Where we live, we are required by law to register our intentions to homeschool with the State Government. While I know I don’t need their permission as my children do not belong to the state, we have decided to be above board with what we are doing and have registered my eldest for homeschooling.
Tensions run high with Australian homeschoolers when you start talking about whether we should or shouldn’t have to register. For me, I would be happiest if there were no requirements to register, however I acknowledge that that is not the case. To be lawful citizens we are required to register. For me registering does not (yet) really control what I do in our homeschool so we’ve chosen to play along and register for the time being.
I don’t feel that their requirements for registeration are overly burdensome. Others will tell you that it’s perfectly horrible. I see the paperwork as time for me to sit and really think about our plans and goals for the year. It’s nothing more than what I was doing before I was registered. Admittedly my submission was way more wordy than most but by now you’ll have figured out that I have plenty to say and can be quite long winded about it. Plus I kind of like having someone there to show all my hard work to. I think of them as the admin people who my paperwork is stored with and nothing more. I do not go to them for assistance or advice. People I’ve known have found them overbearing and insistent when they’ve shown any element of neediness. I think a confident facade is important in our relationship with these bureaucrats.
The paperwork that I keep and spend time on is paperwork that is meaningful to our homeschooling. I refuse to waste time on procedures that aren’t useful to me. I tell the department how I will do things rather than asking their permission. I try not to come across as forceful but rather as someone who has their own ideas. They’ve had no problem with this and have always praised what I’ve done. But I’m not naive either. I know the day will come when things will become more oppressive and I’ll have to reassess what we are doing then. At present my goal is to abide by the law, and their goal is to receive paperwork that shows my children are progressing educationally. So far we’ve been able to co-exist peacefully.
Lots of people ask me about my experience with registration: what I wrote and how I presented it. First let me explain specifically what is required for our state. Each year we must apply for registration, filling out a basic detail type form (names, addresses that sort of thing), a statutory declaration (stating that we’ll provide a good education for our child or else suffer the legal consequences…well that’s the implied nature of it) and we also need to supply a summary of our educational program or philosophy for that year. Our summary has to include evidence that the program is suited to the child’s needs (age, abilitity, prior knowledge etc) and that we have some understanding of child development and education. We also have to show how we are providing for social development and what we have provided in regards to a suitable learning environment and resources. These are the written criteria that they use when judging our paperwork.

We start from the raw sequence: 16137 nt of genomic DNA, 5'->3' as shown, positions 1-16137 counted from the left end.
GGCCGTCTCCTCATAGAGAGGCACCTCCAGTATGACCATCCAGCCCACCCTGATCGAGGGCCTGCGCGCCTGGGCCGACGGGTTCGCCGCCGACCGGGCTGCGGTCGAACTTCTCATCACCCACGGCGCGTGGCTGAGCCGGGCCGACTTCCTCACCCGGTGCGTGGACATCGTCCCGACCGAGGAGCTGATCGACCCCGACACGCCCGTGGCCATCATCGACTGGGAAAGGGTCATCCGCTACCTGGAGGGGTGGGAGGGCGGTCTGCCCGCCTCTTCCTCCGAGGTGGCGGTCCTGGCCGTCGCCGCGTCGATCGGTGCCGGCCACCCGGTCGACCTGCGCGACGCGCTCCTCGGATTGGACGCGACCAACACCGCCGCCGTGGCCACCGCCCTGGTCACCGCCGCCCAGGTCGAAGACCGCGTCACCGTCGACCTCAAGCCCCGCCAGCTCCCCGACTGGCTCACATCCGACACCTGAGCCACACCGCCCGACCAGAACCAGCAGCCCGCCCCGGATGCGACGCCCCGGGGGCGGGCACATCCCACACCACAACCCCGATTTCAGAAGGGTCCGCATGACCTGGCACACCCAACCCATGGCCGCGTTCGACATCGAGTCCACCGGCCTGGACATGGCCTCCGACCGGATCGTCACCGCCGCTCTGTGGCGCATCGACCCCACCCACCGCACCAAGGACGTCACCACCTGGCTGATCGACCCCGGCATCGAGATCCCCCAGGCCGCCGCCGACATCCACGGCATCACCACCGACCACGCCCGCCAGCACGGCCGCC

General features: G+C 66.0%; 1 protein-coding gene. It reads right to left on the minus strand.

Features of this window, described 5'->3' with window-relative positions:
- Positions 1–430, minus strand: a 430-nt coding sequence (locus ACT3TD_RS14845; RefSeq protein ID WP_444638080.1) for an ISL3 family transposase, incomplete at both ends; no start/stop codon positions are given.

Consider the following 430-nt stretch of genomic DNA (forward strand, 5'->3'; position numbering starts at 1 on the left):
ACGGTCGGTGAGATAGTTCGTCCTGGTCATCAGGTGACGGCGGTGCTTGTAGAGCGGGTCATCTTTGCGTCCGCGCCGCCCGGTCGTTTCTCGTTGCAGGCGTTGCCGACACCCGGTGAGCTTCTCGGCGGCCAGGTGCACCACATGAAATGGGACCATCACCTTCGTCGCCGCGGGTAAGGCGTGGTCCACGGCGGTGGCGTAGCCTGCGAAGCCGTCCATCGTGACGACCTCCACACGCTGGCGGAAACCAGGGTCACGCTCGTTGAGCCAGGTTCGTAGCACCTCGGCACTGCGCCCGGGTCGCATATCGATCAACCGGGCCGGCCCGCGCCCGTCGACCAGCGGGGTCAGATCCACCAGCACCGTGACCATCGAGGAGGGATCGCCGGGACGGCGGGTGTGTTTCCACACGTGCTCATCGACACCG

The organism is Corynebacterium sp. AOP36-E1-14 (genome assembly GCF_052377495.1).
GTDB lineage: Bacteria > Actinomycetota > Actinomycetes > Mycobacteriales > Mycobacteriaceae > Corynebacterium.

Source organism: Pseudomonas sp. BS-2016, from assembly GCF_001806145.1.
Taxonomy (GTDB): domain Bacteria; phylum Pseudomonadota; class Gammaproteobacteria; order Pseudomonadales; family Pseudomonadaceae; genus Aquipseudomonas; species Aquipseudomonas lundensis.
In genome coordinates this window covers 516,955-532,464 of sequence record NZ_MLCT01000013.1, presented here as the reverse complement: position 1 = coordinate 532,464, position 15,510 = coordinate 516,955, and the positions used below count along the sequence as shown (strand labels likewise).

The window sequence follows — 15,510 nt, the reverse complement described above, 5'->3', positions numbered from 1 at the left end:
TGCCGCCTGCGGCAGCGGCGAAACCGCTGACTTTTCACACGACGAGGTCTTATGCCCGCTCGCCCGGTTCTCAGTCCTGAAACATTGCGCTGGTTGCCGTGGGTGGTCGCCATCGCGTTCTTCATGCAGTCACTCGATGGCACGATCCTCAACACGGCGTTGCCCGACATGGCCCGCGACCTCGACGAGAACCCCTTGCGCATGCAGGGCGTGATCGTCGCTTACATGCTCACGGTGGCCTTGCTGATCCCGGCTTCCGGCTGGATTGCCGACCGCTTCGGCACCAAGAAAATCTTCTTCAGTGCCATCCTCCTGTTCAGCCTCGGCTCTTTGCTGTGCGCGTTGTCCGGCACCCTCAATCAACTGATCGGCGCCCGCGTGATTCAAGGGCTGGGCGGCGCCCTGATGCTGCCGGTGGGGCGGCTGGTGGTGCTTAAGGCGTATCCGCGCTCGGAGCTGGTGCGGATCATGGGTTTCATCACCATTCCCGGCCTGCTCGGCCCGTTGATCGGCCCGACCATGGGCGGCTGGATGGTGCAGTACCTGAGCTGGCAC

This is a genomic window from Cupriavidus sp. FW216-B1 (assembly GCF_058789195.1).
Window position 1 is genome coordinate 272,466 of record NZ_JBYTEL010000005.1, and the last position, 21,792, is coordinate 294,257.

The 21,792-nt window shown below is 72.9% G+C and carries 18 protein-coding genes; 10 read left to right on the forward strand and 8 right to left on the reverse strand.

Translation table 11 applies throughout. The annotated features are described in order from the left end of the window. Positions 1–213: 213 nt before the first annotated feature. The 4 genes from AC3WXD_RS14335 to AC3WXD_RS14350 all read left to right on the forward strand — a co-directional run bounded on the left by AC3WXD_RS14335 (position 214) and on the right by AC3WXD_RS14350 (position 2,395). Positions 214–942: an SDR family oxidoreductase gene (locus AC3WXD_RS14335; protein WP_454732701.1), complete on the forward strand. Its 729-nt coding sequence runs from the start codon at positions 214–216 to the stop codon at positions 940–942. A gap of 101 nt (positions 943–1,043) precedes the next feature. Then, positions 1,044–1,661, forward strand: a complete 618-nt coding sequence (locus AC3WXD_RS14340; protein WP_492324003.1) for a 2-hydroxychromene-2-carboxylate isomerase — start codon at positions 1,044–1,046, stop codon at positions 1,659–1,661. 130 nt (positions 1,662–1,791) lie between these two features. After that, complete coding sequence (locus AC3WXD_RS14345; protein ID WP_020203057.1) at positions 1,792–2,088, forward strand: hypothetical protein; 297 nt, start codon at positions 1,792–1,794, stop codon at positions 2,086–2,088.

Experience has also shown that they have several unwritten expectations. They seem to expect some sort of listed goals or outcomes and that you are teaching in all of their stated key learning areas (Maths, English, Science, SOSE – Studies of Society and Environment, The Arts, Health and Physical Education, Technology and LOTE – Languages others than English).
Based on these criteria and knowing what they expect to see, I sat down and started writing. I broke up the task into small manageable pieces, doing one section each day or each weekend and I didn’t leave it until the last minute.
Here’s my table of contents showing the areas that I addressed:
I didn’t set it out in any technical way. I just wrote – sometimes using bullet points and sometimes in paragraphs. I did add photos though as a photo tells a thousand words. Plus it makes it look a lot more interesting to flick through.
I’ll give you a quick overview in case you are looking for further details. Of course, this IS NOT a step by step how to register outline or anything of the sort. It’s an overview of what I did which was found to be acceptable by the Department.
Background Information: Here I wrote about our family, the child I was registering, his strengths and weaknesses and his educational past. I gave a summary of our learning in the past year listing some curriculum we had used and unit studies we had covered. I also gave a little list of our reasons for homeschooling. This section just helps them get to know the child that the program summary is written for.